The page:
Chicago, Illinois July 3, 1945

On this date in 1945 Hungarian-born physicist and inventor Leó Szilárd drafted the first of two ver­sions of a peti­tion to Presi­dent Harry S. Truman, urging him not to use the atomic bomb on Japan before that nation had been given a chance to sur­render. It was Szilárd who, in 1933, had con­ceived the nuclear chain reaction and patented the idea of a nuclear reactor with Italian-born Enrico Fermi. And it was Szilárd who, in July 1939, wrote the letter for Albert Einstein’s signa­ture that resulted in the super-secret Man­hat­tan Pro­ject, which built the atomic bomb—a weapon that was more power­ful, more poten­tially devas­tating, and undeni­ably more horrifying than any bomb humans had ever devised before.

By 1945, however, Szilárd was firmly convinced that using a nuclear wea­pon on Japan would carry the world further down a path of ruth­less­ness that began with Adolf Hitler’s Germany raining bombs on Polish and British cities in the early days of the Second World War in Europe. In reaction to the final ver­sion of the peti­tion, signed and dated July 17, 1945, by 70 leading scien­tists who were in­volved in the atomic bomb research pro­ject, Brig. Gen. Leslie Groves, the gruff, no-nonsense director of the $2 billion-plus Man­hat­tan Pro­ject, unsuc­cess­fully sought evi­dence of Szilárd vio­lating the U.S. Espi­o­nage Act. Most of the signers were punished by losing their jobs in weapons work. In the grand scheme, the con­cerns of the dis­senting scien­tists raised nary an eye­brow on the faces of policy­makers who bore responsibility for winning the war.

In the mean­time, on August 6, 1945, a specially modi­fied B‑29 Super­for­tress named Enola Gay dropped the first of two atomic bombs on Japan, “Little Boy,” a five-ton bomb of which less than a kilo­gram under­went nuclear fis­sion. Yet “Little Boy” pro­duced enough energy to kill more than 90,000 citi­zens of Hiro­shima out­right and injure over 37,000 others, many of whom would die later from the effects of radi­a­tion poisoning. Three days later Bocks­car, another modified B‑29, exploded a second atomic bomb, “Fat Man,” over Na­ga­saki, 260 miles to the south, killing 40,000–75,000 people. By the end of 1945 total deaths in Naga­saki may have reached 80,000. Deto­nated hun­dreds of feet above their targets, the incred­i­ble down­ward pres­sure of the blasts and the ensuing fire­storms destroyed 50 per­cent of each city. Indeed, an esti­mated 40 per­cent of Japan’s built-up cities were devastated in U.S. air attacks in 1944–1945.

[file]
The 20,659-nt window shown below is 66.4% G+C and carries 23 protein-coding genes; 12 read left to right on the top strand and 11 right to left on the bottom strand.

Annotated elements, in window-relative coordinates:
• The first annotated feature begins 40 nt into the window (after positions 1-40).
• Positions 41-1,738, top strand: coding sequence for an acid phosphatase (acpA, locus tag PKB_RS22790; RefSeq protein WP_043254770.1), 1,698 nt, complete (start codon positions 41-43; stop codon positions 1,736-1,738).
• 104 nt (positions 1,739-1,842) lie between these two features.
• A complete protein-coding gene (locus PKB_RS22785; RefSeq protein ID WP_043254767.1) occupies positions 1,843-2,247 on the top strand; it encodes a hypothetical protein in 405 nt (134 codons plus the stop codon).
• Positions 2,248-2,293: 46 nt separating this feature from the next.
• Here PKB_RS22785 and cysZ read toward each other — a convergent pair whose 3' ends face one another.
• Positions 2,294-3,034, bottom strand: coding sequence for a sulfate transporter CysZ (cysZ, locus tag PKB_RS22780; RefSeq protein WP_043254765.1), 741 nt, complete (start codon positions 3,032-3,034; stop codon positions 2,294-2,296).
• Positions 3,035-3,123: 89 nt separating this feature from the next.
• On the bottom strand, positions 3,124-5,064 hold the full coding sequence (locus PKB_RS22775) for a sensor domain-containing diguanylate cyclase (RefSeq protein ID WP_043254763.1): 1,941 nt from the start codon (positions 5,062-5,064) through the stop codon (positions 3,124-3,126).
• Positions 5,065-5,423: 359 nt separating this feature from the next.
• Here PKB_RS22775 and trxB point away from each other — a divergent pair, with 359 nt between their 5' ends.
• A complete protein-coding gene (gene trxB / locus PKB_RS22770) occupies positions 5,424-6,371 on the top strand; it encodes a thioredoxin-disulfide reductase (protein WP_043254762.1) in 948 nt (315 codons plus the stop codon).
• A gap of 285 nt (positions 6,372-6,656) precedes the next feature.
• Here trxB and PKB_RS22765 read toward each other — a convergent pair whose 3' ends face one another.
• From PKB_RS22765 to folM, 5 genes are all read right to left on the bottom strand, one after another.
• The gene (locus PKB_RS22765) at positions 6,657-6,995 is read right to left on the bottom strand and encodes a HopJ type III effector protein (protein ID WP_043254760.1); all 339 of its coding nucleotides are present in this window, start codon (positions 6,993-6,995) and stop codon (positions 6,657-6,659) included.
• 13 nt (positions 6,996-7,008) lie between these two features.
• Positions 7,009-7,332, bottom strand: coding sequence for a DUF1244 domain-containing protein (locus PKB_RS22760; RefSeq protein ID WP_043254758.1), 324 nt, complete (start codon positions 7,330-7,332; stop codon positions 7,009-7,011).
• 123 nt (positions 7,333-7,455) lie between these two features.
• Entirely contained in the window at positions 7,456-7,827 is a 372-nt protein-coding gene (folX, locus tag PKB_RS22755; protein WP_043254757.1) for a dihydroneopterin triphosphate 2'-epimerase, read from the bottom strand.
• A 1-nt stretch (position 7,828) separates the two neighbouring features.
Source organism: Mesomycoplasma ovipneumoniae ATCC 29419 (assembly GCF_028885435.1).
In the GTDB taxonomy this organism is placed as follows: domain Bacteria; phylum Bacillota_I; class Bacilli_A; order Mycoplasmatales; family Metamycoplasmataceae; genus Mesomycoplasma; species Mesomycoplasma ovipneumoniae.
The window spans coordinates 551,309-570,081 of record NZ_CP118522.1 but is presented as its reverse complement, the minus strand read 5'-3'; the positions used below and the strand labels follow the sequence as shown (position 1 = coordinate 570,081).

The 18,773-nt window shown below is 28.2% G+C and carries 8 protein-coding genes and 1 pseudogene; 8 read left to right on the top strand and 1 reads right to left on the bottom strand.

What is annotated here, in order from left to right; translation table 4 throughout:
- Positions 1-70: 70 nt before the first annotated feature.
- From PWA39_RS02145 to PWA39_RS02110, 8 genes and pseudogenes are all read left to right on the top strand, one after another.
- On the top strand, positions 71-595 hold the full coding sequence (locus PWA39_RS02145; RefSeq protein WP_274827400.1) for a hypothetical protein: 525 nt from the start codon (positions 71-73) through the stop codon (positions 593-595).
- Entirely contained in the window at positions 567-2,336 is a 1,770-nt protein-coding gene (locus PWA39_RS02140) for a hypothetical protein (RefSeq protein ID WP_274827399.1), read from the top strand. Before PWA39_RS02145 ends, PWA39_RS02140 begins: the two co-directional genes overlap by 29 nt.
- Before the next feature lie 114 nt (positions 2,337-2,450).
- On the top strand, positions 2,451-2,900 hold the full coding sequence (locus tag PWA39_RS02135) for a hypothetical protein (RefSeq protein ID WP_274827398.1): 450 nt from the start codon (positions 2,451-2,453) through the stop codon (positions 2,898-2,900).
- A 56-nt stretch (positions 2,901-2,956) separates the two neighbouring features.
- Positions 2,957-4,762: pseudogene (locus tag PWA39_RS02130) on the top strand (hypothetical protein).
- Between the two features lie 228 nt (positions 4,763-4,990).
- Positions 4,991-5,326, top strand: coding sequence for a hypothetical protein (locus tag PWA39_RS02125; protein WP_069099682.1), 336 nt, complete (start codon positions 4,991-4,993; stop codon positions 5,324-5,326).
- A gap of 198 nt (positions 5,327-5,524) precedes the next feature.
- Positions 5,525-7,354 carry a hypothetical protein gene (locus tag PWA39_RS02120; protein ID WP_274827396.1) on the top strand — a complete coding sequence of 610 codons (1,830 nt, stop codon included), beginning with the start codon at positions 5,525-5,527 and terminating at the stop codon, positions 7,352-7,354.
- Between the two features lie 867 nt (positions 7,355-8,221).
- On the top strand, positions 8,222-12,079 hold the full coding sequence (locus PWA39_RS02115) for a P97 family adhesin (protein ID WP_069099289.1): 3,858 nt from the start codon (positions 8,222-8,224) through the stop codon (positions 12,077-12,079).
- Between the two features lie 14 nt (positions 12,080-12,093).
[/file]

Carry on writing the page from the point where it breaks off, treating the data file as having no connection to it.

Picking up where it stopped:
On August 14, 1945, when Emperor Hiro­hito (post­humously referred to as Emperor Shōwa) announced to the Imperial Council his per­sonal deci­sion to accept the Allies’ terms for Japan’s uncon­di­tional sur­render, World War II was suddenly over—a war that had engaged the U.S. for three years and eight months and had killed 405,399 Americans and wounded 670,846.

Dawn of the Atomic Age: Hiroshima and Nagasaki, August 6 and 9, 1945

Mushroom clouds over Hiroshima and Nagasaki, August 1945

Left: At the time this photo was made, August 6, 1945, a column of radio­active smoke billowed 20,000 feet above Hiro­shima on the Japanese main island of Honshū, while smoke from the burst spread over 10,000 feet from the base of the rising column. Bad weather dis­quali­fied a target because scientists insisted on a visual delivery of the atomic bomb. The primary bombing target on August 6 was Hiro­shima, where impor­tant Japa­nese mili­tary instal­la­tions were located. Second­ary and ter­tiary targets were Kokura and Naga­saki, respectively, both cities on the southernmost Japanese island of Kyūshū.

Right: Atomic bombing of secondary target Naga­saki, August 9, 1945. Cloud cover over Kokura, the pri­mary target that day, inhibited a visual attack. A last-minute break in the clouds over Naga­saki doomed that city. The next day, August 10, Tokyo pro­tested the cata­clys­mic bombings in a letter to the U.S. government via the Swiss embassy.

Hiroshima before August 6, 1945, bombingHiroshima after August 6, 1945, bombing

Left: Hiroshima, a metropolis of 300,000 people before the August 6, 1945, bombing. Despite a major Amer­i­can leaf­let air­drop cam­paign, warning citi­zens to evac­u­ate 12 of Japan’s mid-size popu­la­tion centers (Hiro­shima was not among the 12 listed), Hiro­shima’s popu­lace was caught com­pletely unaware by the nuclear cata­clysm that befell their city. Area around ground zero, the point on the ground directly below the air burst of the bomb. 1,000 ft circles.

Right: Hiroshima’s city center after a shockwave and firestorm of previously unimag­ined power was unleashed, leaving close to one-third of its popu­la­tion dead and its buildings and land­marks incinerated. Area around ground zero. 1,000‑ft circles. Dr. Robert J. Oppen­heimer, the char­is­matic nuclear phys­i­cist who directed the secret bomb-making pro­ject in Los Alamos, New Mexico, said the test deto­na­tion he wit­nessed at the Ala­mo­gordo Bombing and Gun­nery Range (now part of White Sands Missile Range) on July 16, 1945, brought to mind a passage from the Hindu epic Bhagavad Gita: “Now I am become Death, the destroyer of worlds.”

“Tale of Two Cities”: 1946 U.S. War Department Film Documents Hiro­shima’s and Naga­saki’s Destruction (Skip first 20 seconds)